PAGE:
We investigate the forcing mechanisms of the terdiurnal solar tide in the middle atmosphere using a mechanistic global circulation model. In order to quantify their individual contributions, we perform several model experiments and separate each forcing mechanism by switching off the remaining sources. We find that the primary excitation is owing to the terdiurnal component of solar radiation absorption in the troposphere and stratosphere. Secondary sources are nonlinear tide–tide interactions and gravity wave–tide interactions. Thus, although the solar heating clearly dominates the terdiurnal forcing in our simulations, we find that nonlinear tidal and gravity wave interactions contribute in certain seasons and at certain altitudes. By slightly enhancing the different excitation sources, we test the sensitivity of the background circulation to these changes of the dynamics. As a result, the increase of terdiurnal gravity wave drag can strongly affect the middle and upper atmosphere dynamics, including an irregular change of the terdiurnal amplitude, a weakening of neutral winds in the thermosphere, and a significant temperature change in the thermosphere, depending on the strength of the forcing. On the contrary, the influence of nonlinear tidal interactions on the middle atmosphere background dynamics is rather small.

The middle atmosphere dynamics are mainly determined by waves that are excited in the troposphere or stratosphere and propagate to the upper atmosphere

Atmospheric solar tides are global-scale waves owing to the diurnal variation of solar radiation.
Therefore, they have periods of a solar day and its harmonics.
They are primarily excited in the water vapor and ozone heating region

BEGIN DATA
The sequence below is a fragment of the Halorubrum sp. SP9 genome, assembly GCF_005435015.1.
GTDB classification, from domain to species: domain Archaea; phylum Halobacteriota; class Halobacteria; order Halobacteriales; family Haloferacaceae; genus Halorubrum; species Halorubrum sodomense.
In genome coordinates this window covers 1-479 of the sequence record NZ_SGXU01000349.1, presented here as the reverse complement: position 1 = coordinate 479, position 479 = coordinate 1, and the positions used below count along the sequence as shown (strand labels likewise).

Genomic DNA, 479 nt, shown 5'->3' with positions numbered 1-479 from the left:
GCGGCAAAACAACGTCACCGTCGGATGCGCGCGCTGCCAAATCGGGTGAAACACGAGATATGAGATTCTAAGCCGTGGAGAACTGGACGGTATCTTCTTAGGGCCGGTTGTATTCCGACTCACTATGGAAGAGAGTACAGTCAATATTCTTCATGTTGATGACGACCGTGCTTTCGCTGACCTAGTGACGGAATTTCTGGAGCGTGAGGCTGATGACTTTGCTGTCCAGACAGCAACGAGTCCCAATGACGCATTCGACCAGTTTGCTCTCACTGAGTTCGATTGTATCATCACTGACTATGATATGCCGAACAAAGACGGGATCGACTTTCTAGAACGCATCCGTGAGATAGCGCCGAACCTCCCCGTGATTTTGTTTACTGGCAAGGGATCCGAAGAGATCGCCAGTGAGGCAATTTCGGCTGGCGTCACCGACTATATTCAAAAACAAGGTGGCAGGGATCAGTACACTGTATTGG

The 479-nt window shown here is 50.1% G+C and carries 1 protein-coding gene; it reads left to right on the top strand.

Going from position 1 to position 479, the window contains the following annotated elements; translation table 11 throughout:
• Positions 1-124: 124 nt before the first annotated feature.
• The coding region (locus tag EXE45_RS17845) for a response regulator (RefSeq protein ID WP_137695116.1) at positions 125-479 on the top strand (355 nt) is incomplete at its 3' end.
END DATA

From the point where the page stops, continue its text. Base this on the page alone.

Amplitudes of diurnal tides (DTs) and semidiurnal tides (SDTs) are generally larger than those related to higher harmonics and wave numbers such as the terdiurnal tide (TDT).
However, during some seasons the TDT amplitudes may locally become comparable to those of the DT

While the excitation mechanism is relatively well known for the DT and SDT, those of the TDT are still under debate

The excitation mechanisms of the TDT have been investigated by several model studies

The majority of these publications agrees that the direct solar forcing is the most dominant, although not the only, excitation mechanism of the TDT

To extend the work of

In the following analysis we use the Middle and Upper Atmosphere Model (MUAM) in the same configuration as described in detail by

There are three main sources of atmospheric tides in the model.
The primary source is the absorption of solar radiation which creates tides in a self-consistent manner.
The solar heating is parameterized according to

Nonlinear interactions between different tides and between GWs and tides can generate a secondary TDT as described in Sect. 1.
The interactions related to GWs can be realized within the GW parameterization of the model.
This is a coupled parameterization based on an updated linear scheme for the lower and middle atmosphere

Nonlinear interactions are a rather dynamic feature of the tendency equations of the model.
They are, mathematically, to a certain degree hidden in the product of non-zonal parameters of the model equations.
In particular, they are included in the advection terms and in the adiabatic heating component

In order to quantify the relevance of these three mechanisms,

REF: reference run – this is the same simulation as that shown by

SOL: no nonlinear and GW forcing – TDT amplitudes are only owing to the absorption of solar radiation;

NLIN: no solar and GW forcing – TDT amplitudes are only owing to nonlinear tidal interactions;

GWF: no solar and nonlinear forcing – TDT amplitudes are only owing to GW–tide interactions.

In order to investigate the impact of these forcing mechanisms on the background circulation, we also enhance the respective remaining forcing in the SOL, NLIN, and GWF simulations, stepwise.
Therefore, each simulation represents a certain factor of enhancement.
Technically, this is the same procedure as that for the removal of terdiurnal forcing terms, except that the respective wave number

We present the latitudinal and vertical structure of the TDT for different forcing mechanisms (Fig.

Latitude–altitude distribution of January mean TDT amplitudes owing to different forcing mechanisms.

It is obvious that the SOL simulation (Fig.

The nonlinearly excited TDT (Fig.